Current business rates regime ‘not fit for purpose’

REMOVING the complexities out of taxation and simplifying the process for businesses must be addressed if the economy is to thrive – that was one of the key messages to come out of The Herald’s post-Budget Briefing yesterday with Liz Cameron, chief executive of Scottish Chambers of Commerce, described the current business rates regime as “not fit for purpose”.

While yesterday’s announcement of an extension of the business rates holiday will not directly affect Scotland, the Barnett consequential revenues from the Chancellor’s decision should ensure the more generous 100 per cent year-long relief for Scottish retail and hospitality envisaged by Finance Secretary Kate Forbes can now be confirmed.

However, Ms Cameron questioned if the “total package” unveiled in Rishi Sunak’s Budget was enough to “stimulate business in the medium term”. She said: “The impact of the pandemic on high streets in towns and city centres has been substantial so we need to see different models of support to breath life back into them.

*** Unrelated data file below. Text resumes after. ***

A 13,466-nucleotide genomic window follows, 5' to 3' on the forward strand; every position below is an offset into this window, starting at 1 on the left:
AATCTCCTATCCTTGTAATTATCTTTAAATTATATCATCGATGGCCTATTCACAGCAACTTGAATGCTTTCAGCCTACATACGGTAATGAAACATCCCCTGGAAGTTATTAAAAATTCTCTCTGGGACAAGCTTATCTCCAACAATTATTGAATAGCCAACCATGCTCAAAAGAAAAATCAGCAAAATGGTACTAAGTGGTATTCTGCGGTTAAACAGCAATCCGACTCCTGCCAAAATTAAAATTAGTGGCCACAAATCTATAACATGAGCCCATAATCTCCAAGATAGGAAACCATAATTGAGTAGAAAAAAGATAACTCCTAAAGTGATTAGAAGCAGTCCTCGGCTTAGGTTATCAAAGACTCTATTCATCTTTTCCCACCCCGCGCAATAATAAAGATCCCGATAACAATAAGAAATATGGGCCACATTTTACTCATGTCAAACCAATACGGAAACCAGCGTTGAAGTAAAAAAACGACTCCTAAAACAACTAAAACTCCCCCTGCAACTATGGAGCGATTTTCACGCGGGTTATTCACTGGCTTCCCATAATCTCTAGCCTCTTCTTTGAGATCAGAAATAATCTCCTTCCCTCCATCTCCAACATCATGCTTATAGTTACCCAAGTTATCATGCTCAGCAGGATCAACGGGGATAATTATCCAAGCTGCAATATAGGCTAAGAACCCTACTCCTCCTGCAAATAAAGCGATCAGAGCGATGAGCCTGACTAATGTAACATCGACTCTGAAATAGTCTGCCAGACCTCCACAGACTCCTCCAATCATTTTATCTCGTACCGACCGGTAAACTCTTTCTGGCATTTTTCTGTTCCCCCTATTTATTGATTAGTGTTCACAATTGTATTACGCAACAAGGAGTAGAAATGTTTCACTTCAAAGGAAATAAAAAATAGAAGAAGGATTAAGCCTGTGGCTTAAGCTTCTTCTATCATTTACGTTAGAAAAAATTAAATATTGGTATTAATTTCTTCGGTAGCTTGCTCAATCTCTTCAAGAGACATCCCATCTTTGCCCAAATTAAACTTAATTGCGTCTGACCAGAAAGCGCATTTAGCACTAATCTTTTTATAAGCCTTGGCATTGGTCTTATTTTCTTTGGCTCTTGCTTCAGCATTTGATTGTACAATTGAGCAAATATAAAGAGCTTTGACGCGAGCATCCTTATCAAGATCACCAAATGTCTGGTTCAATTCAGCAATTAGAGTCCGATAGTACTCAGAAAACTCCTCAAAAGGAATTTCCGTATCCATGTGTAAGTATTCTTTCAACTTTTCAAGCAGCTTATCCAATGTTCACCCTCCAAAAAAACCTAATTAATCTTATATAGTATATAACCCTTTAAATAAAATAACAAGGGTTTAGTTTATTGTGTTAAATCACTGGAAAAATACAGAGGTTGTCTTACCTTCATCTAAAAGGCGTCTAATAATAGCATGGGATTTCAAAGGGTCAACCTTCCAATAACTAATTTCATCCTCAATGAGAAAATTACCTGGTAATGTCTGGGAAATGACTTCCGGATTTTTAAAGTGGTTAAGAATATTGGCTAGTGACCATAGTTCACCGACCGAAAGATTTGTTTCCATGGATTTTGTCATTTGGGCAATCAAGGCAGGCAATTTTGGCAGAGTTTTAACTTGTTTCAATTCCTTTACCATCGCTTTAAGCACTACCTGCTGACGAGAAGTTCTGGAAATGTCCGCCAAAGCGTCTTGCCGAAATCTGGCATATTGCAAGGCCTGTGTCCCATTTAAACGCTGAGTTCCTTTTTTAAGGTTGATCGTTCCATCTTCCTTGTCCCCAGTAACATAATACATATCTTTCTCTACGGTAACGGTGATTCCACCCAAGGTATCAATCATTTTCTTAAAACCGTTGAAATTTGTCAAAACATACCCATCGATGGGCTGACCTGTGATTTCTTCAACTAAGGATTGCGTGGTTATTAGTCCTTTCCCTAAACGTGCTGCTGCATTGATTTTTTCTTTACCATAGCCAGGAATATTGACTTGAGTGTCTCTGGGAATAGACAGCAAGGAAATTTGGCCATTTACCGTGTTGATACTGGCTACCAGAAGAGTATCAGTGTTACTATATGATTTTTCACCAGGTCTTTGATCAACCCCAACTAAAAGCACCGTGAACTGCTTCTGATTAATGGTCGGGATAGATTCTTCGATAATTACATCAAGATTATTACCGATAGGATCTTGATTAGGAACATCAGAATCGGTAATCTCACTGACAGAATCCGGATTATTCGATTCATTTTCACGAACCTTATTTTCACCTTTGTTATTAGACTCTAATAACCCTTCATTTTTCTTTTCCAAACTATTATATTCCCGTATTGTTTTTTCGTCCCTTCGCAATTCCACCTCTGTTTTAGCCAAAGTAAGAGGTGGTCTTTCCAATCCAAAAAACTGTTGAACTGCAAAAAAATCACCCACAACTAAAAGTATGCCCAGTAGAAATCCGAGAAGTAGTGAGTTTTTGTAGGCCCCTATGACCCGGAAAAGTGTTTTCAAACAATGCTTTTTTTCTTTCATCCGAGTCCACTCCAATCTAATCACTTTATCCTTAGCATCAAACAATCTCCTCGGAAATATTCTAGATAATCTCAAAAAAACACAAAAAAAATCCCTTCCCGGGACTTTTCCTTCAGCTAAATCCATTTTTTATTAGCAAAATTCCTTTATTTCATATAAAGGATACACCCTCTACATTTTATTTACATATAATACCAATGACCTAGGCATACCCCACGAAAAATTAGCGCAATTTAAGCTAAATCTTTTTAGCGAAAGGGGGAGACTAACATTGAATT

“When they open back up again it will not be business as usual and we were already seeing that pre-pandemic so we need to rethink the business rates model and look at real incentives to redesign and reimagine what they are going to look like. The business rates regime is too complicated and we have been saying that for a long time and the plea has been ‘can we simplify it’.

“We need to do more to make us more competitive for those trying to invest in this country – I believe the expertise is there for this to happen.” Azets partner Donald Boyd agreed that towns and city centres needed incentives and said he was disappointed this wasn’t recognised in the Budget.

“As a proud Paisley ‘buddy’ I know that there are some great ideas out there that can revitalise our high streets,” he added.

A poll conducted during yesterday’s post-Budget Briefing revealed that 86.7 per cent of delegates attending the event welcomed the extension of the furlough scheme until September.

Interestingly, just one-third – 33.3% – believed that the Chancellor’s Budget matched Scotland’s ambition for economy recovery and supporting households.